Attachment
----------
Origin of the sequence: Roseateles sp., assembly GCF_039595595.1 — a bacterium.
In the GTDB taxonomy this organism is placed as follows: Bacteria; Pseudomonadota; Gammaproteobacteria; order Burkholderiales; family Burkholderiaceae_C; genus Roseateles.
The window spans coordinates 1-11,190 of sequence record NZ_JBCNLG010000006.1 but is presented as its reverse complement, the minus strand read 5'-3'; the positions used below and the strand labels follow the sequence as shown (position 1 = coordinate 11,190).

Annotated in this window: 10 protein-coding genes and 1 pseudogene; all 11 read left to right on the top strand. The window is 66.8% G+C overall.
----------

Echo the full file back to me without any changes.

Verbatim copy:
Origin of the sequence: Roseateles sp., assembly GCF_039595595.1 — a bacterium.
In the GTDB taxonomy this organism is placed as follows: Bacteria; Pseudomonadota; Gammaproteobacteria; order Burkholderiales; family Burkholderiaceae_C; genus Roseateles.
The window spans coordinates 1-11,190 of sequence record NZ_JBCNLG010000006.1 but is presented as its reverse complement, the minus strand read 5'-3'; the positions used below and the strand labels follow the sequence as shown (position 1 = coordinate 11,190).

Annotated in this window: 10 protein-coding genes and 1 pseudogene; all 11 read left to right on the top strand. The window is 66.8% G+C overall.